In support of this appeal Mr. Sen contends that the award is bad, inasmuch as it purports to create a new partnership between the three appellants, Pannalal, Chunilal and Lakshman. He contends that on a true construction of the award the arbitrator has not dissolved the partnership, that in substance he has compelled some of the partners to retire, and has awarded that the remaining partners are to carry on the two businesses in future in co-partnership. I am unable to accept this contention. The whole argument is based upon fact that award does not explicitly award that the two firms have been dissolved. But it is to be seen that by Clause 1 of the award the two businesses with all their assets and liabilities have been allotted to the appellants with effect from the date of the award and by Clause 2 it is provided that the respondents will have no right, title and interest in the two businesses as from the date of the award. On a fair construction of the award it must be held that the arbitrator awarded that the two partnerships would stand dissolved as from the date of the award. Clauses 1, 2, 3 and 4 of the award contain directions consequential on the dissolution of the two partnerships. The award allots the two businesses and all their assets to the appellants. By force of the award the appellants have become the co-owners of the two businesses and of all the business assets. But the award has not created a new partnership. It has not directed the appellants to carry on the two businesses in co-partnership. Partnership is a relation created by contract. The appellants may now agree to carry on the two businesses in copartnership and if they do so, a new partnership will be created, not by the award, but by the agreement. Mr. Sen relied upon the decision in Ram Protap Chamria v. Durga Prosad Chamria, 53 Ind App 1; (AIR 1925 PC 293). That decision is entirely distinguishable. In that case by the express terms of the award the arbitrator purported to create a new partnership. The arbitrator had no I authority to create the new partnership. In the instant case the arbitrator has not by his award created a new partnership. The first contention raised by Mr. Sen therefore fails.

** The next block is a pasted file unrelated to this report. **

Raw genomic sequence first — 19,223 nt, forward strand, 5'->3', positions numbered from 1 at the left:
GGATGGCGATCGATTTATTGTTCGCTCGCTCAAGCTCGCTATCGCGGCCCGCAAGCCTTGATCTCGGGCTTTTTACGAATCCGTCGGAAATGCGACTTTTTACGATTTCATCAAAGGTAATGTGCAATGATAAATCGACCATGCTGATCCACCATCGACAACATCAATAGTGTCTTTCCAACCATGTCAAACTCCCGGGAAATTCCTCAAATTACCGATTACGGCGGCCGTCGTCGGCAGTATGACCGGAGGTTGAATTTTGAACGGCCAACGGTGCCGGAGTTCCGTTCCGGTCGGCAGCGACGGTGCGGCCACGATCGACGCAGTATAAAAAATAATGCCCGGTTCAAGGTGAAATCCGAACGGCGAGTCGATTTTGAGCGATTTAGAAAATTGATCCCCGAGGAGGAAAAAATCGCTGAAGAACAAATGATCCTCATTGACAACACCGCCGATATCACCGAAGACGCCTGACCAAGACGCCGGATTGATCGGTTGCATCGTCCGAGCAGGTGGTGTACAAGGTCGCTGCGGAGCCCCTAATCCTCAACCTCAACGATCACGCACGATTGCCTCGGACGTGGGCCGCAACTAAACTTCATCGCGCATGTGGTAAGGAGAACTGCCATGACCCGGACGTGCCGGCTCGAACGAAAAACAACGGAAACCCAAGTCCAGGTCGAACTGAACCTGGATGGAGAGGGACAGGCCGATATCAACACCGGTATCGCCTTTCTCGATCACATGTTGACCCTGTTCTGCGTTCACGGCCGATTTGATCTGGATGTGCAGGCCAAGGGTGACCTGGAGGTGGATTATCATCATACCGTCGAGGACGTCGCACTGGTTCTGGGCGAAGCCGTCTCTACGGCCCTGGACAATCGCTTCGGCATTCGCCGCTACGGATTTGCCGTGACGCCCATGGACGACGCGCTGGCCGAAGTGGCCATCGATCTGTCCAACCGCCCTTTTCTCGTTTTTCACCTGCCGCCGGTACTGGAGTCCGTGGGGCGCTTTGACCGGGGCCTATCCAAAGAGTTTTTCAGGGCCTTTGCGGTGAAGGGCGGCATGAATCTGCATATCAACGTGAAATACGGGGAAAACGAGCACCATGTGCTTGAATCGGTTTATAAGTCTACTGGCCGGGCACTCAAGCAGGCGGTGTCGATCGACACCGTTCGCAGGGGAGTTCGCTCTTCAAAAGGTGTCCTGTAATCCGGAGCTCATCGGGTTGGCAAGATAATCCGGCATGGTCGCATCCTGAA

(3.) MR. Sen next contends that the award is in contravention of Sections 46 and 48 of the Indian Partnership Act inasmuch as the entire assets of the dissolved firms have been allotted to the appellants without providing for payment of the liabilities of the dissolved firms out of the assets in the first instance and that consequently the award is in excess of the powers conferred on the arbitrators by the order of reference and is also erroneous in law on the face of it. By Section 46 of the Indian Partnership Act, on the dissolution of the firm, every partner is entitled, as against all the other partners, to have the property of the firm applied in payment of the debts and liabilities of the firm, and to have the surplus distributed among the partners according to their rights. Section 48 of the Indian Partnership Act provides for the mode of settlement of accounts between the partners and for the Order of the application of the assets of the firm on its dissolution. Sub-clause (b) of Section 48 provides that the assets of the dissolved firm shall be applied, in the first instance, in paying the debts of the firm to third parties. Every partner has the right as against the other partners to insist that the assets of the dissolved firm be applied in accordance with the provisions of Sections 46 and 48 of the Indian Partnership Act. Each partner has for that purpose a general lien over the assets of the dissolved firm. By the award in this case the appellants have been allotted all the assets and properties of the dissolved firms and have also been made responsible for all the liabilities thereof. It is expected that the appellants will apply all the assets allotted to them towards discharge of those liabilities. The rights conferred on the appellants by Sections 46 and 48 have in no way been infringed by the award. Far from suffering a prejudice they have obtained an advantage by It. Instead of their general lien over the properties of the dissolved firms they have now obtained the full ownership over those properties. The respondents also were entitled to insist that all the assets of the dissolved firms should be applied in the first instance towards the discharge of those liabilities; they could contend that the award was in contravention of their rights under Sections 46 and 48, inasmuch as it had allotted all those assets to the appellants without providing, in the first instance, for the payment of the liabilities. But the respondents have made no complaint on that account. The appellants are in no way prejudiced by the contravention of the respondents' rights under Sections 46 and 48 and they are not entitled to have the award set aside on that ground.;